The Scientist

» mosquitoes and cell & molecular biology

Most Recent

A team of scientists was unable to replicate controversial, high-profile findings published in 2011.

0 Comments

image: Using Gene Drives to Limit the Spread of Malaria

Using Gene Drives to Limit the Spread of Malaria

By | January 1, 2017

Introducing genetic changes into mosquito populations could be key to effective malaria control.

2 Comments

image: Infographic: Using Gene Drive to Control Malaria

Infographic: Using Gene Drive to Control Malaria

By | January 1, 2017

For years, researchers have looked to genetically modify mosquitoes to prevent the spread of malaria. Now they have a promising strategy.

0 Comments

image: UN Rejects Calls for Moratorium on Gene Drive Research

UN Rejects Calls for Moratorium on Gene Drive Research

By | December 23, 2016

Activists claim the technology is too risky, but scientists advise the United Nations to continue to support gene drive research.

0 Comments

image: Video: Watch Cells Crawl To Firmer Ground

Video: Watch Cells Crawl To Firmer Ground

By | December 11, 2016

This collective migration, called durotaxis, depends on which cells get the best grip on a surface.

0 Comments

Scientists present evidence of bacteria-driven mating in flagellate eukaryotes at the American Society for Cell Biology annual meeting.

0 Comments

image: Controlled Splicing Extends Life Span in Roundworms

Controlled Splicing Extends Life Span in Roundworms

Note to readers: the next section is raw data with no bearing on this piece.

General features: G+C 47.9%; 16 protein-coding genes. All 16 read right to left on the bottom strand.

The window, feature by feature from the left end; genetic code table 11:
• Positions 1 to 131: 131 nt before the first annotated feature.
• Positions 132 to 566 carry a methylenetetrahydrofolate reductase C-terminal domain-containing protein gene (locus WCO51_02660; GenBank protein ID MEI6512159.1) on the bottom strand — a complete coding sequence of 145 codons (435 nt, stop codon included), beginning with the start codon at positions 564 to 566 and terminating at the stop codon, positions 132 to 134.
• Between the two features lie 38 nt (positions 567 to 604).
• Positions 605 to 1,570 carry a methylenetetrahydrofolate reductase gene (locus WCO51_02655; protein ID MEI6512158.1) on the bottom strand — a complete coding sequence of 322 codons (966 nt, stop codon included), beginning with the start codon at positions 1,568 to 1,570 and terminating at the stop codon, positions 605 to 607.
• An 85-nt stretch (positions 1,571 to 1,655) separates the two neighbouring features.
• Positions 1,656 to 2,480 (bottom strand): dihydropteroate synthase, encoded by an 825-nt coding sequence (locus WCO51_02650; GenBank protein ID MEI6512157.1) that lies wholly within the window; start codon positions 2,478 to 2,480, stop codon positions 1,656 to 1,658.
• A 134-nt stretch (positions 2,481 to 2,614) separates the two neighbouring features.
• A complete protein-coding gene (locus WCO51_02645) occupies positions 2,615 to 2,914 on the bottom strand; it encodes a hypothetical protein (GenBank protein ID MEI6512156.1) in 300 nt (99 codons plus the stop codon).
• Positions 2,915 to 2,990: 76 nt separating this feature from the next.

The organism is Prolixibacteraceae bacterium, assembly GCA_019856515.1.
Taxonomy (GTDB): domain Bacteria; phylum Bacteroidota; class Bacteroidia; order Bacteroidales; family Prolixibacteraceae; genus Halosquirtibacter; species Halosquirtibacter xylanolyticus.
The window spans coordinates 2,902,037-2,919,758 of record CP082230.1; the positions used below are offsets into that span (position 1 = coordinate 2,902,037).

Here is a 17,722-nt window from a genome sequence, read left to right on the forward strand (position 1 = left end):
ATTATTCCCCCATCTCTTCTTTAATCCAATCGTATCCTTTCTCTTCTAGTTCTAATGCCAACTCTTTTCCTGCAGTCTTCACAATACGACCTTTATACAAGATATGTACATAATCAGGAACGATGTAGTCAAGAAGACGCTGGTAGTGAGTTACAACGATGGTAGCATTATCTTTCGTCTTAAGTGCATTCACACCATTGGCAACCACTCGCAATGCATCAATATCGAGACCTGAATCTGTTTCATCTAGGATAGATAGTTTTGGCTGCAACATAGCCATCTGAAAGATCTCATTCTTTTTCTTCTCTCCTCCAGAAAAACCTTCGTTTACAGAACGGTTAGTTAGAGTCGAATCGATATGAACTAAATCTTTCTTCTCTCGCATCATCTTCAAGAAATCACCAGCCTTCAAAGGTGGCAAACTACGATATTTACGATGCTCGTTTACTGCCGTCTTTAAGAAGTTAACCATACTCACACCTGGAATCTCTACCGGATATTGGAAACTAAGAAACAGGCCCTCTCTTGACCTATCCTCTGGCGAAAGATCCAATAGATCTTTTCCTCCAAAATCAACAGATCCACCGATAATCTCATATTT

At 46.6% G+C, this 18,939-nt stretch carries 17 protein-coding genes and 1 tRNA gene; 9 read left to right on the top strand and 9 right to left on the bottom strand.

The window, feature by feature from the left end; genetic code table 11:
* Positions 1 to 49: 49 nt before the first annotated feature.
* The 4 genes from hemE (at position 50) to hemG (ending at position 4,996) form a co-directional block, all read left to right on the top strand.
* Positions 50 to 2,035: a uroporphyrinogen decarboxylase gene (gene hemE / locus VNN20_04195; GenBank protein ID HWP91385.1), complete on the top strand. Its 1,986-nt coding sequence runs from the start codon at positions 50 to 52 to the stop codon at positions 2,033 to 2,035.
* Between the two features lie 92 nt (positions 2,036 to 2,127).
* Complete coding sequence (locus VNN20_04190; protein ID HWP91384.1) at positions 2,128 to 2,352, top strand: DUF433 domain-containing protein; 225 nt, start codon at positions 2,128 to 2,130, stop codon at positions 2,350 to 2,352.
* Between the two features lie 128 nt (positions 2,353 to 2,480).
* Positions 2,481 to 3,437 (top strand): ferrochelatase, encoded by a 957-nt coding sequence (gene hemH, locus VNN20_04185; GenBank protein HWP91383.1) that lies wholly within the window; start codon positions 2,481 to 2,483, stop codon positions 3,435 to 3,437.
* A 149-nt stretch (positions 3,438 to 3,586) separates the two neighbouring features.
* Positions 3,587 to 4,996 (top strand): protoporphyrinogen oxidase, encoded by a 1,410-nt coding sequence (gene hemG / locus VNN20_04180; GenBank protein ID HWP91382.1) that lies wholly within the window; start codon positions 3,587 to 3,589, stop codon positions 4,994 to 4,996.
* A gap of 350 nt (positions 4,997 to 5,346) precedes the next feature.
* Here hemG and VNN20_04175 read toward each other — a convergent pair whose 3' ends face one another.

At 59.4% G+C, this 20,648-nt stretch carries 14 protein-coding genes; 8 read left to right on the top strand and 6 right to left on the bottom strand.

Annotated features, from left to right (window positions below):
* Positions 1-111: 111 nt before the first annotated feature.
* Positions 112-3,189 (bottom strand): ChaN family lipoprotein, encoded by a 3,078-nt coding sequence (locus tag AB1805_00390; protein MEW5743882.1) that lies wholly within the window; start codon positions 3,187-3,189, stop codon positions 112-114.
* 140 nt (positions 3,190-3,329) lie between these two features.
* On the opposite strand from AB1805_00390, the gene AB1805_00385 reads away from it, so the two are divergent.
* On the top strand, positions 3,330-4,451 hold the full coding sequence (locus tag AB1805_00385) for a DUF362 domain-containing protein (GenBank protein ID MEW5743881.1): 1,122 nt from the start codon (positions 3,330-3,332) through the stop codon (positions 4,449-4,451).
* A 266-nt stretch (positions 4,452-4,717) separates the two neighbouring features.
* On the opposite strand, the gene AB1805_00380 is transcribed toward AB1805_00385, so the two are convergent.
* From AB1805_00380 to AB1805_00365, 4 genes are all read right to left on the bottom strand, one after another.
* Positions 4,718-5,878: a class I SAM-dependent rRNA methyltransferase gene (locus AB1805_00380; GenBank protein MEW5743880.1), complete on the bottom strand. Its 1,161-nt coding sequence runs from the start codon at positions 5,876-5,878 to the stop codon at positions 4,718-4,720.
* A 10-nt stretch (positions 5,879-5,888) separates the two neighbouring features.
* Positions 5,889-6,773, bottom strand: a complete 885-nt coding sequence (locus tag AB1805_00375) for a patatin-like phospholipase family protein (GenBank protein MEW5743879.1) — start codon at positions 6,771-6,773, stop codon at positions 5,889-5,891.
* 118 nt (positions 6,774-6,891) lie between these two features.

By | December 7, 2016

Increasing the expression of an RNA splicing factor mimics dietary restriction, prolonging life in nematodes. 

0 Comments

image: “Celldance” Selections

“Celldance” Selections

By | December 5, 2016

Highlights from the American Society for Cell Biology’s 2016 video grant competition

0 Comments

image: Famed Mammalian Embryologist Dies

Famed Mammalian Embryologist Dies

By | December 2, 2016

Andrzej Tarkowski’s research laid the groundwork for future advances in cloning, stem cell research, and in vitro fertilization.

0 Comments

image: Cells Follow Stiffness Gradients by Playing Tug-of-War

Cells Follow Stiffness Gradients by Playing Tug-of-War

By | December 1, 2016

Cells with the best traction on a substrate pull their neighbors toward firmer ground.

1 Comment

Popular Now

  1. Publishers’ Legal Action Advances Against Sci-Hub
  2. Metabolomics Data Under Scrutiny
    Daily News Metabolomics Data Under Scrutiny

    Out of 25,000 features originally detected by metabolic profiling of E. coli, fewer than 1,000 represent unique metabolites, a study finds.

  3. How Microbes May Influence Our Behavior
  4. Do Microbes Trigger Alzheimer’s Disease?
AAAS